This is the new place co-owned by the folks from Cowboy Ciao and Blue Wasabi. It's located in DC Ranch Marketplace right by Eddie V's, Blue Wasabi and Patsy Grimaldi's. I think they hoped to open on July 4th, but it was set back a couple of times. It opened on Aug 3rd and we ate there on August 12th.
The concept is all American. I mean everything in the place is American grown or made, from the glasses, silverware, etc to every ingredient in the kitchen. Even the bar is all American down to only American made gin, vodka, beer, wine, etc.
We arrived 30 minutes early for our reservation, and went to the small bar after checking in at the hostess stand outside. The bar consists only of the bar itself and maybe 10 stools. They were all occupied when we arrived, but as we pondered whether to stand or go around the corner for a drink, the hostess returned and said she could seat us immediately. She said they saw us standing there, so decided to get us in quickly. Very nice of them.
The restaurant looks great with wood floors and trim. Kind of like a contemporary ski lodge. It's one room and the small bar with a high window along one wall allowing you to see the chef's faces, but not much else. The decor fits the overall theme quite well.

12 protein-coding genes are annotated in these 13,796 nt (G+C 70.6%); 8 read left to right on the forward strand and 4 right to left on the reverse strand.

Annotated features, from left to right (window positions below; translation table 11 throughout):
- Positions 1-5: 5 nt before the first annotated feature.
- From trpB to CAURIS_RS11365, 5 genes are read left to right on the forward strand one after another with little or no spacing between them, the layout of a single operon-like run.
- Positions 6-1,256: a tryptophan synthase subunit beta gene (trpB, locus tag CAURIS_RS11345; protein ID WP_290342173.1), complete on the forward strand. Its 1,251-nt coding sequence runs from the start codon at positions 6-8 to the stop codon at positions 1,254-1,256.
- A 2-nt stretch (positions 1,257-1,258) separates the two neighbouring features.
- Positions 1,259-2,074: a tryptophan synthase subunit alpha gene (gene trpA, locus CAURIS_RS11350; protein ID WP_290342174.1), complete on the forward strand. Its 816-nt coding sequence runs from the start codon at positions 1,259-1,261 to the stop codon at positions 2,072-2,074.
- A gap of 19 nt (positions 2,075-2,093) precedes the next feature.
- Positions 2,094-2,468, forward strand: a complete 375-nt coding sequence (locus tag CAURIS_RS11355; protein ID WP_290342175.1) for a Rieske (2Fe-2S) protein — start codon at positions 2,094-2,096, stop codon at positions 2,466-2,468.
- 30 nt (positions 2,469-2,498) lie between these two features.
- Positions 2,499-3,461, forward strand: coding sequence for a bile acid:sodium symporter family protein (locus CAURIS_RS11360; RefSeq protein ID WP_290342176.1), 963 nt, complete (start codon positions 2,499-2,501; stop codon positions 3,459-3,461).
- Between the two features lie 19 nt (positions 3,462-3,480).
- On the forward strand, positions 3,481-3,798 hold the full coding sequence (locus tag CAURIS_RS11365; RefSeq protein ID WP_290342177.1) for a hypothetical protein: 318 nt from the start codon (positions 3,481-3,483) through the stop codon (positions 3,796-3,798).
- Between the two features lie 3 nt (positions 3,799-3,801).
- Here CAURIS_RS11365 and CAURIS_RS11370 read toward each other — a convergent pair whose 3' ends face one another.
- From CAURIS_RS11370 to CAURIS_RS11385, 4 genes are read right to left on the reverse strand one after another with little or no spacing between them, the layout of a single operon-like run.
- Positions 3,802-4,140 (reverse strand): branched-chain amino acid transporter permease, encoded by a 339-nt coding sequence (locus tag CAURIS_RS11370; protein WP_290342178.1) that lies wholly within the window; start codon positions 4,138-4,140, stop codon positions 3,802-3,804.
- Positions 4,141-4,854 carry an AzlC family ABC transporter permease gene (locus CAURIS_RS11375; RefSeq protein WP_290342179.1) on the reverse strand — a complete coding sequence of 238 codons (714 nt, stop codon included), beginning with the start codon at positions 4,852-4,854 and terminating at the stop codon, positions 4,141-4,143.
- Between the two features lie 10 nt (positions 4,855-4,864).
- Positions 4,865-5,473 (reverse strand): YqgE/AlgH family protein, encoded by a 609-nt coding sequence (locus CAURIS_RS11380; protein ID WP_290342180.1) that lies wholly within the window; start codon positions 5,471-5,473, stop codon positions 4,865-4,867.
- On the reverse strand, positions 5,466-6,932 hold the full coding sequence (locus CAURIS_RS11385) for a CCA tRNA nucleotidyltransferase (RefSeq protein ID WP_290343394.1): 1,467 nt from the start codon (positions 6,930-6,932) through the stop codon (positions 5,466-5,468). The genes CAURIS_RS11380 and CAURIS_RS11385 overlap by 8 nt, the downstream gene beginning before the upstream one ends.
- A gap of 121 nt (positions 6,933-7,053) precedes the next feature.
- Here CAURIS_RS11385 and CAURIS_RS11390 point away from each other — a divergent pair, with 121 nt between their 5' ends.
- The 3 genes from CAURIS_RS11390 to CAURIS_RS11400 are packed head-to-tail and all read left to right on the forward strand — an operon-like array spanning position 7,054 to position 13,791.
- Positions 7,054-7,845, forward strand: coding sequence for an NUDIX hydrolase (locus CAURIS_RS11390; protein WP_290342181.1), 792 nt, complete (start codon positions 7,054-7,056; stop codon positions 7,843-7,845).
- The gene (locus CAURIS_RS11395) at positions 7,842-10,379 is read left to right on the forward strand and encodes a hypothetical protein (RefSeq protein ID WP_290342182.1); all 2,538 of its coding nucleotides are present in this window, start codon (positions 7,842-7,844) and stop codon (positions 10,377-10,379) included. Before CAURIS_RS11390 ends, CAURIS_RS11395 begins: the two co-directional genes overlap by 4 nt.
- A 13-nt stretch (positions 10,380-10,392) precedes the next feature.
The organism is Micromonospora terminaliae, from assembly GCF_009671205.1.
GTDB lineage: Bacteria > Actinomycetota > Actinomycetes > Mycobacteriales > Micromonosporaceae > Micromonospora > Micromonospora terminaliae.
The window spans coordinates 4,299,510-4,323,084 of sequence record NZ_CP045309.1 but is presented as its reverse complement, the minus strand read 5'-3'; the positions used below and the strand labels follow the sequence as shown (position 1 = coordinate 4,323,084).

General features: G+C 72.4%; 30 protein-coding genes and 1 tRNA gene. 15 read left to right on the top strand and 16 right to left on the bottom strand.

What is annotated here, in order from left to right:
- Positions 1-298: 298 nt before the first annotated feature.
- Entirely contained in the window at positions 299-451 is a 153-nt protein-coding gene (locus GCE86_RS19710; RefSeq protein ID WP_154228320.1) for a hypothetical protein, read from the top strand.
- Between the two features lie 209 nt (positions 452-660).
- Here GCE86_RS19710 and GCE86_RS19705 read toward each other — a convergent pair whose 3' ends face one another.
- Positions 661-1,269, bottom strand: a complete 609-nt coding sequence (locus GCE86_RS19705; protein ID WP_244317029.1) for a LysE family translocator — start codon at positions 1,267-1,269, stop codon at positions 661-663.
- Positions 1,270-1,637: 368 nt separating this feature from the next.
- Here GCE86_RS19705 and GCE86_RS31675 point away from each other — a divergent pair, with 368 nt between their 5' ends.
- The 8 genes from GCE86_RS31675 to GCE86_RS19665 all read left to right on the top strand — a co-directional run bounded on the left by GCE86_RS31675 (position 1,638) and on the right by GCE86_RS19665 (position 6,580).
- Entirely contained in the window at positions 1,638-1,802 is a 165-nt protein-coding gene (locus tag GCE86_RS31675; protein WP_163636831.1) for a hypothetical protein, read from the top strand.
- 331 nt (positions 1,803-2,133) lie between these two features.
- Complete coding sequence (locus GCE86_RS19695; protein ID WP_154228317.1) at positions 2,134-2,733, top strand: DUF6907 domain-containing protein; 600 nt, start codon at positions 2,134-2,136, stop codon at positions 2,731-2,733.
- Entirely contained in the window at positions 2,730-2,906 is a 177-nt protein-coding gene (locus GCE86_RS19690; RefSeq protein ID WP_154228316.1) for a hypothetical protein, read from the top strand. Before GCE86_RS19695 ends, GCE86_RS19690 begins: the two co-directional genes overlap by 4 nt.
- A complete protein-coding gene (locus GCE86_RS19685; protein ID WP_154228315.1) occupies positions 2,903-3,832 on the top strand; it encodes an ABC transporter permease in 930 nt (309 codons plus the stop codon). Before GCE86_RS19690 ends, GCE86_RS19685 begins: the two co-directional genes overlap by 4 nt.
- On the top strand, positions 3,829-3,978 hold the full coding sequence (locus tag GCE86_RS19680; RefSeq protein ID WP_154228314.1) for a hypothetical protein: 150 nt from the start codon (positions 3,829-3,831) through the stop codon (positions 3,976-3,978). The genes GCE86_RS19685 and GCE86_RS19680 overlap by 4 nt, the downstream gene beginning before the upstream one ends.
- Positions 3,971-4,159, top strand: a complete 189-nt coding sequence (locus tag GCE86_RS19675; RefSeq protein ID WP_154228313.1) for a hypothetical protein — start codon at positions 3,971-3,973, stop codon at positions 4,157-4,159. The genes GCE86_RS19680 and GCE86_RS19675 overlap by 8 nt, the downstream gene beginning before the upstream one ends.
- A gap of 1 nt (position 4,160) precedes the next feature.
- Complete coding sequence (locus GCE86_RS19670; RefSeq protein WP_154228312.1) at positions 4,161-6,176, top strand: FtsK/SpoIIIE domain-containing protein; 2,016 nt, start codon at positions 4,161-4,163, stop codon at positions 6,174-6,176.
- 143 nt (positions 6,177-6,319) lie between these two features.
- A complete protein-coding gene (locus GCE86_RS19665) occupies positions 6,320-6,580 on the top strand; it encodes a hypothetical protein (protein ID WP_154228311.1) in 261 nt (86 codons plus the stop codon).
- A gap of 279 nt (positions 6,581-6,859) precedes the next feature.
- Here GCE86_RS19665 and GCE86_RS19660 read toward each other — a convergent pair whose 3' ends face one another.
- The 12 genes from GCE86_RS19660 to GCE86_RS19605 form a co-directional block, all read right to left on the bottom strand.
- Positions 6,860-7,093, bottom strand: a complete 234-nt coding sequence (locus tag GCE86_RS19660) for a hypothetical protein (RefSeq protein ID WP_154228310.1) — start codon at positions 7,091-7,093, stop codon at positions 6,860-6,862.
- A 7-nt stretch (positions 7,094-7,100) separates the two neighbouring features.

After talking to the waitress about the available gins and vodkas, we ordered cocktails and wine. The restaurant has access to Cowboy Ciao's huge wine list, and offers flights and wines by the glass. We ordered two of the house gin drink...I forget the name but it muddles basil, pineapple juice and the gin ($10). Tasty, but a little sweet for me. Gin and tonic for the second round. The pinot noir flight of three 3 oz pours was $27. A nice glass of Sauvignon Blanc was about $9.
We were all starving and frankly ordered too much food. We started with the homemade potato chips with gorgonzola melted over the top ($3 and a great bargain). The waitress brought out a huge bowl of chips with not really enough cheese, but it was very good. Everyone liked it and we finished it off over time. The bread basket we saw on other tables, including pretzel bread, looked great, but was listed as a nosh for $6. A little steep for something they give out free elsewhere.